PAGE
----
In Part One of this series, Southern Arizona Public Works examined a marked-but-unsignalized crosswalk crossing Speedway Boulevard at Beverly Avenue. The speed limit at that location is 35 mph, giving pedestrians a fighting chance of scurrying across all 90 feet of roadway -- seven lanes of traffic -- without disaster.
This Golf n' Stuff crosswalk (at right) is not so forgiving. Like the Speedway crosswalk, this crossing of East Tanque Verde Road is marked, but unsignalized. Traffic averages about 3,000 vehicles at peak hours (see chart at left.) Unlike the Speedway crosswalk, this hazard crosses a roadway where the posted speed limit is 40 mph. It is below a sloped, curving hill that inhibits lines-of-sight. East Tanque Verde Road is a nine-lane, 115-foot thoroughfare in this location. Most egregiously, this crosswalk is a conduit to a children's attraction.
In Part One of this series, I examined the Manual on Uniform Traffic Control Devices to see what that text said about Tucson's choice to leave the Speedway and Beverly crosswalk unsignalized, using some assumptions about daily pedestrian traffic from local studies.* How does the MUTCD feel about the Tanque Verde Road crosswalk?
Not good. Note that the results for this crosswalk are again off the chart. The chart does not even have a line indicating the decision point for a 115-foot road. The folks writing the MUTCD perhaps did not contemplate planners who would be so reckless as to slap down a striped crosswalk across such an expanse. There is some evidence to suggest that unsignalized-mid-block crosswalks like these actually are more dangerous than no marked crossing at all because such markings provide an illusion of safety.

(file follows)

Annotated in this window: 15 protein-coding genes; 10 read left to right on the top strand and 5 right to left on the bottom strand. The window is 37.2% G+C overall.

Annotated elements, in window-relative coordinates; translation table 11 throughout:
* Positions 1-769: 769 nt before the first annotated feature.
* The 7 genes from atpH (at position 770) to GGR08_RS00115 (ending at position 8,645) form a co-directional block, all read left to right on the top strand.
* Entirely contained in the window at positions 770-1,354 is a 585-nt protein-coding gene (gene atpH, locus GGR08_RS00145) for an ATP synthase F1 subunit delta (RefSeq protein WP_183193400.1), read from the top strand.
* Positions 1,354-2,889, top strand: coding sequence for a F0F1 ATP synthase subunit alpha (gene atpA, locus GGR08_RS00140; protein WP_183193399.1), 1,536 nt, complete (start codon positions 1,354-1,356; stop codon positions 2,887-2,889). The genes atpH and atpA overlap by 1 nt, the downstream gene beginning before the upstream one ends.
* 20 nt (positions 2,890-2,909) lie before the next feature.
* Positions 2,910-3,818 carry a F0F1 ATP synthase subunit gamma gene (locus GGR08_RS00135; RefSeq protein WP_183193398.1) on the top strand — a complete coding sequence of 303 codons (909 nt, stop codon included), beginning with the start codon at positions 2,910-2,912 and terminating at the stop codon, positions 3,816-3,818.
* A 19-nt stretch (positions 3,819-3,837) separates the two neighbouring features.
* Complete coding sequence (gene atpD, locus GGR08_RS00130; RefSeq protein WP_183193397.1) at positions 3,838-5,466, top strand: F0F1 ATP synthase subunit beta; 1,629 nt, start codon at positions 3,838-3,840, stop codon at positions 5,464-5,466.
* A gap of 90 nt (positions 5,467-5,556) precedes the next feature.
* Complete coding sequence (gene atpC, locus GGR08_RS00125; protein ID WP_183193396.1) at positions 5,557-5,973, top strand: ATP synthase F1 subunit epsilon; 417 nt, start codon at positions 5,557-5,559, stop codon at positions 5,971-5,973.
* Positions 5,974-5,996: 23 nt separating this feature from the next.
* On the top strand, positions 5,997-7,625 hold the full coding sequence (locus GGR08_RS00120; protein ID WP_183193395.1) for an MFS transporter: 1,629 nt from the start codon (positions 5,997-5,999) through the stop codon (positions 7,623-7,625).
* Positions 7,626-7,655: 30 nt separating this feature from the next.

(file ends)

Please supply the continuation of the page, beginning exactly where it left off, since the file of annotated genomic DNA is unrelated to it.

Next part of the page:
Crosswalks like these raise safety concerns that aren't obvious at first blush. Looking even deeper at the local transportation context, one can see the social justice issue: crosswalks cater to the non-driving public, which in most cases is synonymous with the lower-income public. At whose expense is Tucson ignoring the need to take crosstown traffic off surface streets and put it onto a workable system of controlled-access expressways? And who is benefitting from the decision to ignore a solution that would involve creating such a roadway system across the northern and eastern boundaries of the city?
This is an example of the tyranny of small decisions. Each road widening makes it a bit easier to postpone the day when Tucson will have to reckon with its lack of crosstown mobility. In the meantime, crosswalks like this one are increasingly dangerous to the many people who must cross our substitute superhighways through the middle of town.
*Note that my prior discussion about pedestrian counts was not very detailed. The pedestrian counts in the study are the four-hour totals observed during morning and afternoon peak traffic periods. The MUTCD chart is expressed in pedestrians per hour (pph.) Therefore, one would need to divide the average pedestrian volume (238) by four (= about 60) to get the best estimate possible of pph at East Tanque Verde Road. I wish more detailed information were available, but the Pima Association of Governments (PAG) has not devoted the necessary resources to create such data.